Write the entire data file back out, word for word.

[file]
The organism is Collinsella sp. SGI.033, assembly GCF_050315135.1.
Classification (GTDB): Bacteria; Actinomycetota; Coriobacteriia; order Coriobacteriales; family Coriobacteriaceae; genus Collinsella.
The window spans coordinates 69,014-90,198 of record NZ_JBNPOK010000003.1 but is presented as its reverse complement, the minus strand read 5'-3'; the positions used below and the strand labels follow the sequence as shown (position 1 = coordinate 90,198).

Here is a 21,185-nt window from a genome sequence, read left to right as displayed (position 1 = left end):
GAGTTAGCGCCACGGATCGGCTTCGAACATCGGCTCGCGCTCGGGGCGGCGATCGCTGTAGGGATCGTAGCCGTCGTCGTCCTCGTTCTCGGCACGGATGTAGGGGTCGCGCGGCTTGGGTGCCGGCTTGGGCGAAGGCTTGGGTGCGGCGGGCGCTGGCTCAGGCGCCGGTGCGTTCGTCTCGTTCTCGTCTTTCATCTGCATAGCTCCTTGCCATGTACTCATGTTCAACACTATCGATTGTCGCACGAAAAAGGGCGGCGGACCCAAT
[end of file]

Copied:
The organism is Collinsella sp. SGI.033, assembly GCF_050315135.1.
Classification (GTDB): Bacteria; Actinomycetota; Coriobacteriia; order Coriobacteriales; family Coriobacteriaceae; genus Collinsella.
The window spans coordinates 69,014-90,198 of record NZ_JBNPOK010000003.1 but is presented as its reverse complement, the minus strand read 5'-3'; the positions used below and the strand labels follow the sequence as shown (position 1 = coordinate 90,198).

Here is a 21,185-nt window from a genome sequence, read left to right as displayed (position 1 = left end):
GAGTTAGCGCCACGGATCGGCTTCGAACATCGGCTCGCGCTCGGGGCGGCGATCGCTGTAGGGATCGTAGCCGTCGTCGTCCTCGTTCTCGGCACGGATGTAGGGGTCGCGCGGCTTGGGTGCCGGCTTGGGCGAAGGCTTGGGTGCGGCGGGCGCTGGCTCAGGCGCCGGTGCGTTCGTCTCGTTCTCGTCTTTCATCTGCATAGCTCCTTGCCATGTACTCATGTTCAACACTATCGATTGTCGCACGAAAAAGGGCGGCGGACCCAAT